Company Cars - For Business or Pleasure

The fringe benefit of using a company provided vehicle is recorded under codes 3802 (not on operating lease) and 3816 (on operating lease). Statistics for code 3816 is not available from SARS and is shown under Other. The number of taxpayers using company provided vehicles under code 3802 has decreased by 25% to 77 000 in the 2016/17 tax year. The last two years have seen most of this decrease and could be due to the depreciation period for vehicles acquired pre-2010 ending. 
The business portion deduction under code 4048 for vehicles are not available but we have made some analytical assumptions. It is also our opinion that most of the taxpayers in this fringe benefit section are from the motor industry. From informal surveys we did in this market segment, we have found that most say they have some system in place for logbooks although we couldn’t find any examples thereof.

The applicable SARS codes for company vehicles are:

Fringe benefit

  • 3802 – Use of a Motor Vehicle acquired by Employer Not under an Operating Lease (3.5% of vehicle value)            
  • 3816 – Use of a Motor Vehicle acquired by Employer via Operating Lease (3.25% of vehicle value)              

Deduction

  • 4048  – Deduction for Business portion of code 3802
  • 4050  – Deduction for Business portion of code 3816

SARS Logbook Requirements

The minimum required logbook information:
        Date of travel
        Kilometers travelled
        Business travel details (where to and reason for the trip)
        Opening and Closing Odometer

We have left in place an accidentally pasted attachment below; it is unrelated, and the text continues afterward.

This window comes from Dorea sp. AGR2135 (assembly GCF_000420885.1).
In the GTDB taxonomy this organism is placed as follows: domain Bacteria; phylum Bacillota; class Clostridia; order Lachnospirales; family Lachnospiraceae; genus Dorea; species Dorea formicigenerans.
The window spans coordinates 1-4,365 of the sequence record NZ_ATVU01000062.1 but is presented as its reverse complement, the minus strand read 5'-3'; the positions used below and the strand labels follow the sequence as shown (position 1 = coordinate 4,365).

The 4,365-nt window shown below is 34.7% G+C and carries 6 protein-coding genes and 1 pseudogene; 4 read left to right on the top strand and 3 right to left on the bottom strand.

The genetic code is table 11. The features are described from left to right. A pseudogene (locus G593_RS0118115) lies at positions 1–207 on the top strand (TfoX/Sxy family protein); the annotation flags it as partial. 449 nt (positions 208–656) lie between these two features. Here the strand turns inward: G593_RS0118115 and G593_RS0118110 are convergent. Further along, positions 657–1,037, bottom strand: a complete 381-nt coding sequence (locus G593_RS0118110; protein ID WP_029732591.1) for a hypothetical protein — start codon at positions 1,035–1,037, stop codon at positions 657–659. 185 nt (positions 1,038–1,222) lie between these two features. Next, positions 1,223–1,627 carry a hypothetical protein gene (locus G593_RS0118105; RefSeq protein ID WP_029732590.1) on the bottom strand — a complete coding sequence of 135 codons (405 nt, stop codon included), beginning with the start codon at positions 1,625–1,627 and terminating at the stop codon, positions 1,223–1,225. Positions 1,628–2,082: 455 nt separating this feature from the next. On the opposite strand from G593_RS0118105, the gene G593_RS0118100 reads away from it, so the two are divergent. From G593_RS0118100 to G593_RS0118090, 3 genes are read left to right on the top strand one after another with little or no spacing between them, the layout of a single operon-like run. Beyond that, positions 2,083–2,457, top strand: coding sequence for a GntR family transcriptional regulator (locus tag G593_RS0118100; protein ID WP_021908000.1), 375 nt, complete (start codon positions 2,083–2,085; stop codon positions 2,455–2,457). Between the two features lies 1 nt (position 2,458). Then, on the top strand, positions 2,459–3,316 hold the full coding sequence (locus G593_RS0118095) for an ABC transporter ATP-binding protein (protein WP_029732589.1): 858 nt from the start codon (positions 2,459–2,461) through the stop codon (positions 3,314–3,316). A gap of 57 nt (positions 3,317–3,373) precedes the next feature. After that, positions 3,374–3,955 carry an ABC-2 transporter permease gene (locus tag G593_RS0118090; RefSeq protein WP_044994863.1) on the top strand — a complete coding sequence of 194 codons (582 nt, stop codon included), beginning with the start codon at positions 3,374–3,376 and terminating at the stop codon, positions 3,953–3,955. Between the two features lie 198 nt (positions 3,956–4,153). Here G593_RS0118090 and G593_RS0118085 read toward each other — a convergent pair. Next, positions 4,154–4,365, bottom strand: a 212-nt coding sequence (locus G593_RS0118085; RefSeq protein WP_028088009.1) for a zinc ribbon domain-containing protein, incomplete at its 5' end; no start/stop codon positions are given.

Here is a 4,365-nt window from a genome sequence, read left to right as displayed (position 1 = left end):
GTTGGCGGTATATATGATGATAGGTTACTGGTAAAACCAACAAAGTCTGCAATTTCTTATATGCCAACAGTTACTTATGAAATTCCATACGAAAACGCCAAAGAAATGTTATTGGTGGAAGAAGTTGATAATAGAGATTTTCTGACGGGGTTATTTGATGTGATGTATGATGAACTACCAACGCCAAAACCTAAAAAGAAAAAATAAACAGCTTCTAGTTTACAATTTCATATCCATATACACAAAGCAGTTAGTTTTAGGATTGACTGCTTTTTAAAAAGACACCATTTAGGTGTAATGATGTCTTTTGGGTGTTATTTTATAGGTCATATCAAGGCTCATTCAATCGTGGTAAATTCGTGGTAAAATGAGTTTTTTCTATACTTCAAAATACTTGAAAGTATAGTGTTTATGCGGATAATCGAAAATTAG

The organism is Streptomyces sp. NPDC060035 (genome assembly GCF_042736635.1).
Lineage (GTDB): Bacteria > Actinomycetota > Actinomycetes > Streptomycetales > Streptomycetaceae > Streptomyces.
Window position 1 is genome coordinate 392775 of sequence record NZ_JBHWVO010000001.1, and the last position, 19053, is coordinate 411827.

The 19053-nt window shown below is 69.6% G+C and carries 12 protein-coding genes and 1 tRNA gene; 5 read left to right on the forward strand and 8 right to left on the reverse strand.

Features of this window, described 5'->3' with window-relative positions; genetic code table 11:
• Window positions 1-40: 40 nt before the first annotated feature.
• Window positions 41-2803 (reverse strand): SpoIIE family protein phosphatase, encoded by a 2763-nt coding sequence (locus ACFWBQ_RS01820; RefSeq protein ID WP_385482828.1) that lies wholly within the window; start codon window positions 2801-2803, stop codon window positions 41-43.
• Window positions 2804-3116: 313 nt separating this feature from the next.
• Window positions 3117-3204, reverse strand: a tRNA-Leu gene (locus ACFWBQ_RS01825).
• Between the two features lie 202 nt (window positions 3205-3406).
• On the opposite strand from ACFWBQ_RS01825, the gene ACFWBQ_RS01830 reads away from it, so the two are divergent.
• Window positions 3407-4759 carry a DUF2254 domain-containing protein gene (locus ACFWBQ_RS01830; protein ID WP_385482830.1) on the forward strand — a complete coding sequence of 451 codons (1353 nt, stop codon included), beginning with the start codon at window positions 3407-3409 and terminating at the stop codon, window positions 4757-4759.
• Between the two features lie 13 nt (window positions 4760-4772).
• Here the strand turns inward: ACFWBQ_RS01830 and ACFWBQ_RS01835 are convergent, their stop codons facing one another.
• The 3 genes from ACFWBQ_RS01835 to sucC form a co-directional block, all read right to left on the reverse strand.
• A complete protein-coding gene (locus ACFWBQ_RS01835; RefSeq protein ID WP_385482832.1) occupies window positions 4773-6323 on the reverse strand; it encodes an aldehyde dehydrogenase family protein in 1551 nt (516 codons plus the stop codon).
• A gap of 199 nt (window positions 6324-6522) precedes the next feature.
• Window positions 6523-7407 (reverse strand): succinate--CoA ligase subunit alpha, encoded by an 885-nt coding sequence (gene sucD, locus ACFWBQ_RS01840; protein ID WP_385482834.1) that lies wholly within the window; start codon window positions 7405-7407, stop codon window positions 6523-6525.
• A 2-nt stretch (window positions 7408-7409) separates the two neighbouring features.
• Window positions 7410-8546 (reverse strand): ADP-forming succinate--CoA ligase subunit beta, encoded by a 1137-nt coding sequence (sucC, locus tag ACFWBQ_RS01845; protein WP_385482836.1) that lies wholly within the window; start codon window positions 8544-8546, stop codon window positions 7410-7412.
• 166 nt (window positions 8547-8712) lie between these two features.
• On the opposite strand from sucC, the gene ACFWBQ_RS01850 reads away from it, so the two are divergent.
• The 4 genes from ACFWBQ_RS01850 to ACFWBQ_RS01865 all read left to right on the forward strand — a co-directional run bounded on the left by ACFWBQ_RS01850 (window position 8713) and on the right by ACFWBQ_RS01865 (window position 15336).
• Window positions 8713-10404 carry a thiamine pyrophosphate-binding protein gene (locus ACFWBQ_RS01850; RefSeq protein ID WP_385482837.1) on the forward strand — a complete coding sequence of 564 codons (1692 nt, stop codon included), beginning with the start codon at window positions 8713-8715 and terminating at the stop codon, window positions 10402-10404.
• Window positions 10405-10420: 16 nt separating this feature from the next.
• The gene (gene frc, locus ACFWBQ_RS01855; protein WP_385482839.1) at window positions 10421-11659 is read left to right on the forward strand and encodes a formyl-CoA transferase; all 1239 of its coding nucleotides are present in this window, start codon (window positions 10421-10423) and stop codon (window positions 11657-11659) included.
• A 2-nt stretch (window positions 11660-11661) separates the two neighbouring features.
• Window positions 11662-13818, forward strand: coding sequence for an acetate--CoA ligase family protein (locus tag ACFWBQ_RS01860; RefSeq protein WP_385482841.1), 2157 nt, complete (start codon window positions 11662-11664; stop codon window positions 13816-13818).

Taxpayers have the option to record their travel manually and complete the sample logbook format from SARS

SARS 10 Year Statistics

Below is an extract of the applicable codes from the 2017 Tax Statistics – Personal Income Tax 10 year.

Only the statistics for vehicles not on operating lease is reported. The average value of the fringe benefit is R78 000 in 2016/17, up by 85% from the 2010/11 tax year. The biggest increase was in 2012/13 which we believe can be contributed to the increase in compliance in the motor industry as well as the phasing out of older vehicles purchased before the law changes in March 2010.

The average value of a company vehicle increased accordingly and is currently at R185 000 in 2016/17. This value seems understated given the fact that many motor industry employees fall in this bracket and the average value of the vehicles on the floor at a dealership is well over this level.

Analytics 10 Year Statistics

Although there is no definite way to establish logbook compliance in this section, we estimate at least 70 000 taxpayers do not claim the business portion deduction. This is partly due to company vehicles are often allocated to directors and managers which do not travel for business often. The estimated manual logbooks in this portion is fairly low at 20% as most vehicles in this category may be fitted with tracking systems. We also believe that many taxpayers are not aware that they should keep a logbook and reduce their taxable fringe benefit.

Yes, you do need a logbook for a company car